What is a Diglot Weave and how can it help me learn a new language?

  1. Read simplified Dick and Jane books that use an extremely limited vocabulary. This gets old quick if you’re over the age of 6!
  2. Read more interesting texts, but look up the majority of words in a dictionary. Ugh.
  3. Read a “diglot reader” book that shows your native language on one side of the page and your target language on the other side of the page. Better, but all the switching back and forth is still pretty frustrating.
With LoomVue’s browser extension you will learn a new idioma while you browse the web. (notice that idioma is in Spanish)
Figure 1: Example of a diglot weave reader that introduces words from a target language (Spanish) into a source language (English)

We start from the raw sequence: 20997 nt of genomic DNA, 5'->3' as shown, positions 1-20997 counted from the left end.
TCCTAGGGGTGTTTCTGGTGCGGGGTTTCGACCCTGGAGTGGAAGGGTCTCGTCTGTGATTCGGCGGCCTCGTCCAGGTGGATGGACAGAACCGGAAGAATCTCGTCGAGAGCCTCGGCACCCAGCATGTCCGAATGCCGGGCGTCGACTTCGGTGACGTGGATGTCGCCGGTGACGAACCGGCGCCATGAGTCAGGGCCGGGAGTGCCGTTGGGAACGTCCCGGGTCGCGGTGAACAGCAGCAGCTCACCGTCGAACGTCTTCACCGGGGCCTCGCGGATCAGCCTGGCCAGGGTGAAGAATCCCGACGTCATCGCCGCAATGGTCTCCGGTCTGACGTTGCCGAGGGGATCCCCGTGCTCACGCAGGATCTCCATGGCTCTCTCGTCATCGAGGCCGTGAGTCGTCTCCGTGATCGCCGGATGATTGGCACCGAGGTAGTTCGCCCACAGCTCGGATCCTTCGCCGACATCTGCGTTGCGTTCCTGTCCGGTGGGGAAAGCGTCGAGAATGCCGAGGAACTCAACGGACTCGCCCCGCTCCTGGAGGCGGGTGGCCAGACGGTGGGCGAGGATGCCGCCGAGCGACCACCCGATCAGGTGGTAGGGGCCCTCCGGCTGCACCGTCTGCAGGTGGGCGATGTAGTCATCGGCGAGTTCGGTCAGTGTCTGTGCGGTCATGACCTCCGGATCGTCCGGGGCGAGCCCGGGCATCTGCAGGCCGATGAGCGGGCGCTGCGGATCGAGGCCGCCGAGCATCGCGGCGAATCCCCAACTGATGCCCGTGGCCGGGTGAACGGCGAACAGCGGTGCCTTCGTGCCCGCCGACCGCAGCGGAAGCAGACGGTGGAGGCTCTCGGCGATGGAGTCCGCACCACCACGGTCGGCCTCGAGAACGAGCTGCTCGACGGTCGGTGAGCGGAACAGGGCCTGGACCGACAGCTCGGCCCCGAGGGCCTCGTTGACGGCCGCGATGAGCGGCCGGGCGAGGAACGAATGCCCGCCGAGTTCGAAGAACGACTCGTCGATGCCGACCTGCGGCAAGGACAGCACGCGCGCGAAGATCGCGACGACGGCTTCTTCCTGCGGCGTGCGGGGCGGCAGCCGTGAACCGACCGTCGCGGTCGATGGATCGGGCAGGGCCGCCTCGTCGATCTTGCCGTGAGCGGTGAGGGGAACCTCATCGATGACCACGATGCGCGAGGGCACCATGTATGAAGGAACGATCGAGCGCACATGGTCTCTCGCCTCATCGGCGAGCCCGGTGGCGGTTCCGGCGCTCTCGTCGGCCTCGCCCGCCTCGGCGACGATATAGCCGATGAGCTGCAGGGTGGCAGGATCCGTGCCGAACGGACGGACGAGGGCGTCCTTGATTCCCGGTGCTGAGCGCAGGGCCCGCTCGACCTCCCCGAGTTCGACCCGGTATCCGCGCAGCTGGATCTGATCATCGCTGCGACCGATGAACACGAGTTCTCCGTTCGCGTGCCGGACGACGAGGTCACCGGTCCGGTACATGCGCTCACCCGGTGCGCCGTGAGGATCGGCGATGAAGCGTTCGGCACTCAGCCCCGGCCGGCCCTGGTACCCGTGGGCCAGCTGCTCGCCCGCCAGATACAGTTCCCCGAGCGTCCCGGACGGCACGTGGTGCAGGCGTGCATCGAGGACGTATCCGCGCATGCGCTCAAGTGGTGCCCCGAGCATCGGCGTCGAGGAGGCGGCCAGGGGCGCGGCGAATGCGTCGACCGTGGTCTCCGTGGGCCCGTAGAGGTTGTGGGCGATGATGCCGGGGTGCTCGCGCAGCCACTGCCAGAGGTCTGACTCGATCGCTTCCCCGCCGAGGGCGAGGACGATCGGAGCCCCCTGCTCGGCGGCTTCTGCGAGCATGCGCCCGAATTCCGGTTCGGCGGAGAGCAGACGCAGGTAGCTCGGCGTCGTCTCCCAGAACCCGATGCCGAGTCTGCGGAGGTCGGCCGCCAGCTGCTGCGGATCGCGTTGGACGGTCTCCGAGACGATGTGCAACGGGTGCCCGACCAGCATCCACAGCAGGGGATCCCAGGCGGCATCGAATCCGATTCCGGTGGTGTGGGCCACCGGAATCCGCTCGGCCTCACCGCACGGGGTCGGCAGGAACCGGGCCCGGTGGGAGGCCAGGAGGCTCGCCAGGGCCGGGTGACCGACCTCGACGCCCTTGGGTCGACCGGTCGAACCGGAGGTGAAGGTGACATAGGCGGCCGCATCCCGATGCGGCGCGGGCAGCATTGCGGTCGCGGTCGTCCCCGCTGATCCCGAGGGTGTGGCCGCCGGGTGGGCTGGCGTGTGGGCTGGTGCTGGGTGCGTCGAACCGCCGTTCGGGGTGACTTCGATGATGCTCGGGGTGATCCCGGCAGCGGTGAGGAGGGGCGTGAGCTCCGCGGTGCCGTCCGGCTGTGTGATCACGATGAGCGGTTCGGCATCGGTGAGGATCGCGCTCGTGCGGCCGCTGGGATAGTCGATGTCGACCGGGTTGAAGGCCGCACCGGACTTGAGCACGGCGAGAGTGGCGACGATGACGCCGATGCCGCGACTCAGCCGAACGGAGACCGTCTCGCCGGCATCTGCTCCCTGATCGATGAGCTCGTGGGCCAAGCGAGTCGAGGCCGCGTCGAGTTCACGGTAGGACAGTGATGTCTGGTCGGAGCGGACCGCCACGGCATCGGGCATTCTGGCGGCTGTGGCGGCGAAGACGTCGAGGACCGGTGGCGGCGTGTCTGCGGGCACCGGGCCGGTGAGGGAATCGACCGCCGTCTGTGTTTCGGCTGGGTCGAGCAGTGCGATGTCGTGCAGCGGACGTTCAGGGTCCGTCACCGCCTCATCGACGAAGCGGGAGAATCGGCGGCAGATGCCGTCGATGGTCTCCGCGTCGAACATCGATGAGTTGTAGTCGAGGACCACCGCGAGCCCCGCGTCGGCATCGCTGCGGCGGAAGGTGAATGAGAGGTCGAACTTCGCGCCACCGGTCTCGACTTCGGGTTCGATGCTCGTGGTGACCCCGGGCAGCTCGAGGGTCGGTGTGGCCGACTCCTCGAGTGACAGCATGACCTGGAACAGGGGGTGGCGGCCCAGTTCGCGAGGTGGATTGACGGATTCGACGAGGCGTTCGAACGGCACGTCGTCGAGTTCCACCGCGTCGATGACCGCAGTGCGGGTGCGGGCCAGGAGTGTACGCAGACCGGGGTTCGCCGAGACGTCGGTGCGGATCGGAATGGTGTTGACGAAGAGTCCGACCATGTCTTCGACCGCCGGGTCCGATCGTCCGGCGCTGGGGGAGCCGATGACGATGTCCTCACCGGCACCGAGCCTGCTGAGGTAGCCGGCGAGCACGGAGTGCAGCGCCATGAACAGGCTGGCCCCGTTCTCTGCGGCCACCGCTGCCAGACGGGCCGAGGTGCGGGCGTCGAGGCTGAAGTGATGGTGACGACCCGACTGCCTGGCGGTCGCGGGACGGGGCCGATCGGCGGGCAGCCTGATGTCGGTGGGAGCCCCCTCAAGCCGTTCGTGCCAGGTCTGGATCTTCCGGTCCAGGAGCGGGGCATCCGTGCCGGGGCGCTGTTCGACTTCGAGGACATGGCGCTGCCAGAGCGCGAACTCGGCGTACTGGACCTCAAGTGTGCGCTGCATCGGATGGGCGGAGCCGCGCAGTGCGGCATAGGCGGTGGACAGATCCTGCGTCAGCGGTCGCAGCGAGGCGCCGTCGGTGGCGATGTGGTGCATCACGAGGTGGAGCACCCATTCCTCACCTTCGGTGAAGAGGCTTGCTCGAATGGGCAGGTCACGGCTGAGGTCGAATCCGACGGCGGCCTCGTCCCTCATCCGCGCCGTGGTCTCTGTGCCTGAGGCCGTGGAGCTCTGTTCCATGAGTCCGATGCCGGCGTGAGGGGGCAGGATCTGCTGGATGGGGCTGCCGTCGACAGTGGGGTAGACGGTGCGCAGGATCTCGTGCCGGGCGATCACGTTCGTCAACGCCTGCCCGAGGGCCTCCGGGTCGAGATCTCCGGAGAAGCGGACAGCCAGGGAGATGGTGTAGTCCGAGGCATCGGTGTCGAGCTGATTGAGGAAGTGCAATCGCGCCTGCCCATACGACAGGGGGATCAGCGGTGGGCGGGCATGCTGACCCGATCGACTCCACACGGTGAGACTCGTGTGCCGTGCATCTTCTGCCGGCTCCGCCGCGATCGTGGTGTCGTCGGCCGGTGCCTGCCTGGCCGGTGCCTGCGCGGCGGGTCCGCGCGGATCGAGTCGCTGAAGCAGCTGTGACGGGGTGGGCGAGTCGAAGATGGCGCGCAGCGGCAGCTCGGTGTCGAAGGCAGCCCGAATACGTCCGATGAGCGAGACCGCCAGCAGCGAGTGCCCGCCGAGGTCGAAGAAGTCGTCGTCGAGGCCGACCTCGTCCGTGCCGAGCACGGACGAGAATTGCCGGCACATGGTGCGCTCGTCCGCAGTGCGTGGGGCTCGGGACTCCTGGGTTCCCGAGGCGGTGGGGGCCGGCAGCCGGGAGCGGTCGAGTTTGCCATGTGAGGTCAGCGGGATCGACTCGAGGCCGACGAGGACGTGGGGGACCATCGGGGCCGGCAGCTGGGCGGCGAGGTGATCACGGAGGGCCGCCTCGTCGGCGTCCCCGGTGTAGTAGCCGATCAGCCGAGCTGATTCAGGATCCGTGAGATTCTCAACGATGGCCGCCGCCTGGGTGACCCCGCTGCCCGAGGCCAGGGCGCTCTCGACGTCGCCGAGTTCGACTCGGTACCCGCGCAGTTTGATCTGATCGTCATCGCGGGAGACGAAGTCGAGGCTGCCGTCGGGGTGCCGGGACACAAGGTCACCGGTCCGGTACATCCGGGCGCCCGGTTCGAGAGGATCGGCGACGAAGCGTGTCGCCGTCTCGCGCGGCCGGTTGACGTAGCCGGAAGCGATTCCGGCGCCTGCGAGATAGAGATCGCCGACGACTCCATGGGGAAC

• Readers of diglot weave texts learn many new words compared to other techniques. Using a diglot weave book led to 35% more vocabulary words learned compared to reading a challenging text solely in the target language [3], 75% more words compared to semantic mapping techniques [4], and were equally effective as computer-based drill and practice programs [2].
  • Readers enjoy reading texts using a diglot weave [5]. They were less frustrated and had reduced anxiety, as well as increased optimism when compared to reading a text solely in the target language [3]. They also liked it better than semantic mappings [4] and a computer-based drill and practice program [2].



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